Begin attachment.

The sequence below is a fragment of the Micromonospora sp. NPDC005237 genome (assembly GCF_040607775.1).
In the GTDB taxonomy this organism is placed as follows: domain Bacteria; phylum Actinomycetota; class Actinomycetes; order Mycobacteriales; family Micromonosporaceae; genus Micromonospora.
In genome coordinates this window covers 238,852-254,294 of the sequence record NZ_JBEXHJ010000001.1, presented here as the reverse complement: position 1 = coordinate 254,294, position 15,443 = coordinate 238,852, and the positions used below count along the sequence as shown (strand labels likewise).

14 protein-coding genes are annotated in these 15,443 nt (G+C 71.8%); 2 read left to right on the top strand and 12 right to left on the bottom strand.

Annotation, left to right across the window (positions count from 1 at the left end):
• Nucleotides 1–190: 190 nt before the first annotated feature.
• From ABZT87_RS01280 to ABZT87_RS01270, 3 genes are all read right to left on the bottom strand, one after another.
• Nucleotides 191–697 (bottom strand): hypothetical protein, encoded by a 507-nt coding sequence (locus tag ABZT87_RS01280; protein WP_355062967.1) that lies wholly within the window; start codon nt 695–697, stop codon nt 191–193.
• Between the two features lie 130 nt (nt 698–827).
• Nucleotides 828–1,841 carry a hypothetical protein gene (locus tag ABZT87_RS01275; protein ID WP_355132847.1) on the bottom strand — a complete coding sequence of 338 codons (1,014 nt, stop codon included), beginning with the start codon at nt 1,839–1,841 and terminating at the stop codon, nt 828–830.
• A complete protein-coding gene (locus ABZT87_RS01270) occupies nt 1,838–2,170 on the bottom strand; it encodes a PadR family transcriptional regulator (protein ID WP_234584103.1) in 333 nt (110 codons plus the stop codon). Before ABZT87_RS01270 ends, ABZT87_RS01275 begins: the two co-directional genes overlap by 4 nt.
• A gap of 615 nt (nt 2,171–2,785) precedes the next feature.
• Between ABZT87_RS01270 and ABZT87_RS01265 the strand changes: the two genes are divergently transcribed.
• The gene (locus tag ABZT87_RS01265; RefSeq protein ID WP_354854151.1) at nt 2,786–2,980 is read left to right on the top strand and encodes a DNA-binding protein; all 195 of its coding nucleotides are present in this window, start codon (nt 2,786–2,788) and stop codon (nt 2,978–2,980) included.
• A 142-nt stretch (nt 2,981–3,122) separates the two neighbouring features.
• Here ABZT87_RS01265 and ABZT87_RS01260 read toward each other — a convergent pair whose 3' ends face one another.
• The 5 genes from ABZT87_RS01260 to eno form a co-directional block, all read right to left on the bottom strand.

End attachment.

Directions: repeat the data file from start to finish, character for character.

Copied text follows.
The sequence below is a fragment of the Micromonospora sp. NPDC005237 genome (assembly GCF_040607775.1).
In the GTDB taxonomy this organism is placed as follows: domain Bacteria; phylum Actinomycetota; class Actinomycetes; order Mycobacteriales; family Micromonosporaceae; genus Micromonospora.
In genome coordinates this window covers 238,852-254,294 of the sequence record NZ_JBEXHJ010000001.1, presented here as the reverse complement: position 1 = coordinate 254,294, position 15,443 = coordinate 238,852, and the positions used below count along the sequence as shown (strand labels likewise).

14 protein-coding genes are annotated in these 15,443 nt (G+C 71.8%); 2 read left to right on the top strand and 12 right to left on the bottom strand.

Annotation, left to right across the window (positions count from 1 at the left end):
• Nucleotides 1–190: 190 nt before the first annotated feature.
• From ABZT87_RS01280 to ABZT87_RS01270, 3 genes are all read right to left on the bottom strand, one after another.
• Nucleotides 191–697 (bottom strand): hypothetical protein, encoded by a 507-nt coding sequence (locus tag ABZT87_RS01280; protein WP_355062967.1) that lies wholly within the window; start codon nt 695–697, stop codon nt 191–193.
• Between the two features lie 130 nt (nt 698–827).
• Nucleotides 828–1,841 carry a hypothetical protein gene (locus tag ABZT87_RS01275; protein ID WP_355132847.1) on the bottom strand — a complete coding sequence of 338 codons (1,014 nt, stop codon included), beginning with the start codon at nt 1,839–1,841 and terminating at the stop codon, nt 828–830.
• A complete protein-coding gene (locus ABZT87_RS01270) occupies nt 1,838–2,170 on the bottom strand; it encodes a PadR family transcriptional regulator (protein ID WP_234584103.1) in 333 nt (110 codons plus the stop codon). Before ABZT87_RS01270 ends, ABZT87_RS01275 begins: the two co-directional genes overlap by 4 nt.
• A gap of 615 nt (nt 2,171–2,785) precedes the next feature.
• Between ABZT87_RS01270 and ABZT87_RS01265 the strand changes: the two genes are divergently transcribed.
• The gene (locus tag ABZT87_RS01265; RefSeq protein ID WP_354854151.1) at nt 2,786–2,980 is read left to right on the top strand and encodes a DNA-binding protein; all 195 of its coding nucleotides are present in this window, start codon (nt 2,786–2,788) and stop codon (nt 2,978–2,980) included.
• A 142-nt stretch (nt 2,981–3,122) separates the two neighbouring features.
• Here ABZT87_RS01265 and ABZT87_RS01260 read toward each other — a convergent pair whose 3' ends face one another.
• The 5 genes from ABZT87_RS01260 to eno form a co-directional block, all read right to left on the bottom strand.